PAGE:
John Wells, the author of the Longman Pronunciation Dictionary, uses a definition of stress that treats the primary stressed syllable in a word as the rightmost stressed syllable. This means that in words like digitize and utilize, where the primary stress is on the first syllable, neither of the two following syllables has any stress: ˈdigitize and ˈutilize. (This contrasts with the tradition of American dictionaries which tend to mark the final syllables of these words with a minor stress mark: ˈdigiˌtize and ˈutiˌlize.) For more on the concept of primary stress, secondary stress and their positions, see my posts here:
However, the second and third syllables of utilize and digitize behave differently in terms of certain affects on the adjacent sounds: in many accents of American English, the "t" in utilize may be voiced and "flapped/tapped" (roughly, [ˈjuɾəlaɪz]) while the "t" in digitize may not be (roughly, [ˈdɪdʒətaɪz]).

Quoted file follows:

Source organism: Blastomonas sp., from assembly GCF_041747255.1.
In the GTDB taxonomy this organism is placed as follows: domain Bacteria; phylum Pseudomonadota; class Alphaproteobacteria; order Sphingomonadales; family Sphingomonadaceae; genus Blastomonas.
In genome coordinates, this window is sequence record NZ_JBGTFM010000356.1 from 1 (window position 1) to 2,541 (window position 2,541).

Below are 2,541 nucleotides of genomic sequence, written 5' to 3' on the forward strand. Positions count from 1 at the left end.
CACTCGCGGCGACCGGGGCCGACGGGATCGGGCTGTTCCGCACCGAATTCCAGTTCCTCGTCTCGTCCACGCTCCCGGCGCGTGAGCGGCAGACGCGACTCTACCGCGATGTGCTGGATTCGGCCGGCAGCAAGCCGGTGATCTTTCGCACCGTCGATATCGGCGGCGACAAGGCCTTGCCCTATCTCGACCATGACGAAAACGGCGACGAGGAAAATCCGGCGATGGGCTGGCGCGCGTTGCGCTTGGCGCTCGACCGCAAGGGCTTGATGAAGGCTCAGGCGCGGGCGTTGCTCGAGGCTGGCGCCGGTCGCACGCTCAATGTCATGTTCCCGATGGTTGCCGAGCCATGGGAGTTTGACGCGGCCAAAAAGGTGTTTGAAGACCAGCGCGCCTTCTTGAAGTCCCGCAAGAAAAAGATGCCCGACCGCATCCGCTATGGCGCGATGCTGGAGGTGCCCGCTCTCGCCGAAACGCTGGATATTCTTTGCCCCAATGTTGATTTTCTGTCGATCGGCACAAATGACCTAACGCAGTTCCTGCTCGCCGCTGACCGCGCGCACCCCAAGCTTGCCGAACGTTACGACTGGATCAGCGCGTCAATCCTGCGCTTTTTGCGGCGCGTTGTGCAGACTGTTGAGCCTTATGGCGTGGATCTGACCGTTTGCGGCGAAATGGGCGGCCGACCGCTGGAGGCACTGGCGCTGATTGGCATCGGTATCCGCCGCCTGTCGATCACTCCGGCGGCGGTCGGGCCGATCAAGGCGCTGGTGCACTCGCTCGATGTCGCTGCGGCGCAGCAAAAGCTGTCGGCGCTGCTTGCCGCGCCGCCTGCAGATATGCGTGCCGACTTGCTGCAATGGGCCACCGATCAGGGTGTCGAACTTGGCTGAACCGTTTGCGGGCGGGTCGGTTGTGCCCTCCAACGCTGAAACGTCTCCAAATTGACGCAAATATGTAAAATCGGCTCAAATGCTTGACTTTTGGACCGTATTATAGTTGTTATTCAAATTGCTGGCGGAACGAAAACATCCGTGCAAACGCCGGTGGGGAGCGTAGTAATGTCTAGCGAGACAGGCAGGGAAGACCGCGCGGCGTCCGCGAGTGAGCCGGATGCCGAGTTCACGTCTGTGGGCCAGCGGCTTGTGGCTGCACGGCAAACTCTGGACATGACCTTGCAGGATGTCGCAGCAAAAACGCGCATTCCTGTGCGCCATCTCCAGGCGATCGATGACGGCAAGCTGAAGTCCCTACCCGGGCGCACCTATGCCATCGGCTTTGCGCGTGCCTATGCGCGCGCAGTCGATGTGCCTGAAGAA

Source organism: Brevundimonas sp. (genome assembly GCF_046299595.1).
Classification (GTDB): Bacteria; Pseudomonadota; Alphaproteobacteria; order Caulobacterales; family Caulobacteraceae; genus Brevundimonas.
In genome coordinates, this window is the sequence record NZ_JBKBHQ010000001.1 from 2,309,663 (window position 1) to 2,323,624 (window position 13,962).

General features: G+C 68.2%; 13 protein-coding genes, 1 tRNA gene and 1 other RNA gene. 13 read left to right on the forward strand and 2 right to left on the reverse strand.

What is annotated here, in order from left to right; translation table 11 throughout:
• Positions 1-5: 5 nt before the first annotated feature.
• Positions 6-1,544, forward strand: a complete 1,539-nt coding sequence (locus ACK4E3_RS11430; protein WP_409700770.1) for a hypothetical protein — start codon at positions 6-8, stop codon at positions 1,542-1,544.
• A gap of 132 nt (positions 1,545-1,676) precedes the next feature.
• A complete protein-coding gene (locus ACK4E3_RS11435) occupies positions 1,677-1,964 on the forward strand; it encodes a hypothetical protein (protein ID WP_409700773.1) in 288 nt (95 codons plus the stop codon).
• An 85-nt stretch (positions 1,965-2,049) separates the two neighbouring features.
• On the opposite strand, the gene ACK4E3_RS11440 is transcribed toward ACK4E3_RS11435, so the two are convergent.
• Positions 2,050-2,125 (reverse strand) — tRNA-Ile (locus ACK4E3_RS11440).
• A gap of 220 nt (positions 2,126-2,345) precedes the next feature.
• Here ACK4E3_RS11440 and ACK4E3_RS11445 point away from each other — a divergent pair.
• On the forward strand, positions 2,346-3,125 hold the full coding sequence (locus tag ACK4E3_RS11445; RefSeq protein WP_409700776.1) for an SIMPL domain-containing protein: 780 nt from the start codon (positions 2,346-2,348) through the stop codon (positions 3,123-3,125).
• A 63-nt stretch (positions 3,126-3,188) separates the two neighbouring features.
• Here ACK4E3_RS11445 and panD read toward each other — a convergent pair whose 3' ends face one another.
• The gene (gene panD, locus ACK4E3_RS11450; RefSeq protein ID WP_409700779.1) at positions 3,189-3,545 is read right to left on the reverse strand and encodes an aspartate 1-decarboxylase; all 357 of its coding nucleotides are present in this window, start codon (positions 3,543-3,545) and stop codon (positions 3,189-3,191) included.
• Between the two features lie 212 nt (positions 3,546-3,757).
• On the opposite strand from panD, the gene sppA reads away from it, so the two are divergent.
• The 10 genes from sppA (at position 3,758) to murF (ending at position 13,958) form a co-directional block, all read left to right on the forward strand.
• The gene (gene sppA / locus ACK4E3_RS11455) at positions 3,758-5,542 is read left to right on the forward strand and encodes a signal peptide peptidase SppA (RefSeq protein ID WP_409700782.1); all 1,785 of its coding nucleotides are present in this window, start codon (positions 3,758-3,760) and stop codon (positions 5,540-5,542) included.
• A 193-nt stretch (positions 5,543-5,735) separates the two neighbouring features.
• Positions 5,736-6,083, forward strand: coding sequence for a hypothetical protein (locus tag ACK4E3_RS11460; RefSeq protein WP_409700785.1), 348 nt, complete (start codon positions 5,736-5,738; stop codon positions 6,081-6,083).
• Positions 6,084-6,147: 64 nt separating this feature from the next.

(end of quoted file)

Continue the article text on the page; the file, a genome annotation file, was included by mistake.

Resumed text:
Wells' explanation of the difference is that t is flapped in American English only before "weak" vowels, not before "strong" vowels.
Incidentally, I'm not sure that Wells is correct in his formulation of the t-flapping rule. Subjectively, flapping seems possible to me (I'm an American English speaker) in the edge case of Latin-style plurals in /aɪ/ in words where the singular ends in [ɾəs]: emeritus [əˈmerəɾəs], emeriti [əˈmerətai], ?[əˈmerəɾai] or stratus [ˈstreɾəs], strati ?[ˈstreɾai]. However, my intuition that [ɾai] is possible here is not supported by dictionaries such as Merriam Webster and the American Heritage Dictionary, which transcribe the last syllable of emeriti with a minor stress mark.
In any case, Wells uses the "strong vowel"/"weak vowel" concept not only to explain t-flapping, but also other things like a vowel's tendency to have a reduced pronunciation.